Wednesday 28 December 2016

Brexit litigation in the Supreme Court - Miller and Dos Santos - the government case (1)

The government's appeal to the Supreme Court was from the decision of the High Court R(Miller and Dos Santos) v Secretary of State for Exiting the EU [2016] EWHC 2768 (Admin).   Transcripts of the High Court hearing are at the Courts and Tribunals Judiciary website and the judgment was considered in 3 earlier posts on this blog.  The High Court held that the Secretary of State does not have power under the Crown's prerogative to give notice pursuant to Article 50 of the TEU for the United Kingdom to withdraw from the European Union. 

Day 1 - Morning and afternoon combined (PDF) - Mr Eadie from page 16. 

Day 2 - Morning and afternoon combined (PDF)

The government's written case

The Attorney General (Mr Jeremy Wright QC) opened the government's appeal and his submissions are considered in this post of 6th December.  The majority of the government's appeal in Miller and Dos Santos was presented by Mr James Eadie QC (First Treasury Counsel or "Treasury Devil" as the post is quaintly referred to in legal circles).  In that role, he makes frequent appearances before the Supreme Court.

Mr Eadie began be setting out the structure of his submissions:

A) Three submissions on the nature of the prerogative
B) Principles of dualism and the impact of the prerogative on to domestic legal rights and obligations
C) Cases on the De Keyser principles
D) Application to the concepts before the court
E) Whether there is a background principle of the kind treated by the High Court as dispositive - i.e that prerogative cannot alter the law of the land.
F) Parliamentary sovereignty

There was then a remark about a horse called Serenade the Stars racing at Lingfield on 5th December.  In the event it came seventh.

A] Prerogative -

1. Prerogative power is an essential and fundamental component or pillar of the modern British constitution - e.g. powers relating to war and peace; conduct of international relations (including treaties).  Other common law jurisdictions have a similar system - e.g. Australia, Canada, New Zealand.  Mr Eadie referred (Day 1 pg 19) to an article by Professor Endicott (Oxford University). It is not absolutely clear from the transcript which article was being referred to but I think it the one dated 1st December 2016 - Parliament and the Prerogative: from the Case of Proclamations to Miller). This first principle was enhanced by the fact that the powers are ancient - i.e. long standing and well recognised.  Mr Eadie referred to the phrase "relic of a bygone age" used in Burmah Oil and argued that the powers were not anachronistic and the proper starting point should not be suspicion of the powers but recognition that they are essential to effective government.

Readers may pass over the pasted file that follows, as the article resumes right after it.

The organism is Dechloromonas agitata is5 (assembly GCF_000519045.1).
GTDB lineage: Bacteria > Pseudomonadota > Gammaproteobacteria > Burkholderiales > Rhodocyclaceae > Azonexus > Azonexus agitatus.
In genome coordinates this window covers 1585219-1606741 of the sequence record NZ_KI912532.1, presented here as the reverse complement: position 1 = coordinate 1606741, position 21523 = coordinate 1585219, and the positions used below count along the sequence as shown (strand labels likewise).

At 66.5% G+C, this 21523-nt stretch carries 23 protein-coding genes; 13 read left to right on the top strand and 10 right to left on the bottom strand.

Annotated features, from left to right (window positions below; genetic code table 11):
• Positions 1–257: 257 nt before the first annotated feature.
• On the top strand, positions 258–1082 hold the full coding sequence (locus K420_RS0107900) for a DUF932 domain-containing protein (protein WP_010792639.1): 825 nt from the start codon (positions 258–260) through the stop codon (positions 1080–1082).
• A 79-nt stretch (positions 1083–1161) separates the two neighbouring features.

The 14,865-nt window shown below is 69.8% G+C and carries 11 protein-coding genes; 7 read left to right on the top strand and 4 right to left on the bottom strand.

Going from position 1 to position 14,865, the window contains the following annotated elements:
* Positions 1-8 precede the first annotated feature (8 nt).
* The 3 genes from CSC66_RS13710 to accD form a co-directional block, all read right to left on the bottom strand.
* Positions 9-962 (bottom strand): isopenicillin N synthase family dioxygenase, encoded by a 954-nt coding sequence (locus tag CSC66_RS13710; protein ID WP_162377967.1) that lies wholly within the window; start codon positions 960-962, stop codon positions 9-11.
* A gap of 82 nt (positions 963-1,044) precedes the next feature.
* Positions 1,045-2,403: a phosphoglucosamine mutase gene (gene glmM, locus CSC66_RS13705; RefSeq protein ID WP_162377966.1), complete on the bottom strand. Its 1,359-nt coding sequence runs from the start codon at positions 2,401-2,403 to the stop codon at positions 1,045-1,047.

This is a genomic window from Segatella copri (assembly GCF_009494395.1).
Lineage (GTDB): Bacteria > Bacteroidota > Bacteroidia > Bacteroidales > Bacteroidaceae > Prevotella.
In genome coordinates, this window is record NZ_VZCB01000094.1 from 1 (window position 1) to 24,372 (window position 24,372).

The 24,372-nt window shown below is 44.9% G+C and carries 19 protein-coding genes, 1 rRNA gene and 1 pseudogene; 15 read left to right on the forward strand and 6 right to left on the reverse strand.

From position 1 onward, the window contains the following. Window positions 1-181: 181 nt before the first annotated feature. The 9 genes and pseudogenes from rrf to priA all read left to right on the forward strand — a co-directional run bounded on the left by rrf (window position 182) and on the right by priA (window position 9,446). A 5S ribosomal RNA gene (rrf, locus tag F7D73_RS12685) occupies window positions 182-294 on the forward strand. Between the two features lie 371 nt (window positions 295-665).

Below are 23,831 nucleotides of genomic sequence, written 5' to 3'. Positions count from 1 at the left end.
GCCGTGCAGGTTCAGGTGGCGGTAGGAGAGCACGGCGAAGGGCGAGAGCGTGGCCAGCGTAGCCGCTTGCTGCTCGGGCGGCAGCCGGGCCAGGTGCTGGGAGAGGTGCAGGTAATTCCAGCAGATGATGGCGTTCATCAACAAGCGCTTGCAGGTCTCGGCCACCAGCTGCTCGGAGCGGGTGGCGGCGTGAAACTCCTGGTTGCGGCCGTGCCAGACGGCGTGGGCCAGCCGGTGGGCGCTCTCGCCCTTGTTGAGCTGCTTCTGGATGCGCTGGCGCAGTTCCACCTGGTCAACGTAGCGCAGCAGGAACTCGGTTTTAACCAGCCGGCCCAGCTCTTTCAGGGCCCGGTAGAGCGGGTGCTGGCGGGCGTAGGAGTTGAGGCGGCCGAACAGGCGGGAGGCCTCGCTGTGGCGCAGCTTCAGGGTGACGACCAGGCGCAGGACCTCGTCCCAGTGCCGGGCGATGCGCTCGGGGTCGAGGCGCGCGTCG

2.  The prerogative powers are by definition those which may be exercised without statutory authority.  Any statutory intervention involves imposing limits or abrogating or removing powers (pg 24).  Mr Eadie gave the example of the Constitutional Reform and Governance Act 2010.

3.  Parliament is sovereign and can choose to limit or control prerogative powers in any way it wishes and it can remove powers.  Prerogative is that part of sovereignty that Parliament has chosen to leave in the government's hands - Burmah Oil case , Lord Reid.  It was important to note what Parliament has not done (pg 26) and legislative intervention is not necessary to leave a prerogative power in place to be exercised in the usual way without further authorisation.

Some discussion with Lord Carnwath then followed about the extent to which prerogative power was reviewable by the courts.  Mr Eadie agreed that it was appropriate for the court to deal with a fundamental question such as whether a power exists or has been abrogated.

B)  Dualism - 

Mr Eadie said (Page 29) that he had 5 basic points regarding dualism and the impact of the prerogative on domestic legal rights and obligations.

1.   Prerogative powers may be exercised to create international legal effects on the international plane.  Lord Templeman in J.H. Rayner (Mincing Lane) Ltd v Department of Trade [1990] 2 AC 418,  said:  "The government may negotiate, conclude, construe, observe, breach, repudiate or terminate a treaty."

2.   UK operates a dualist system and so treaties do not automatically become part of the law. Parliament has to be involved for domestic law to be altered (pg 33).  Mr Eadie cited at this point Trevor Thomas Roberts and others v Minister of Foreign Affairs and others [2007] UKPC 56.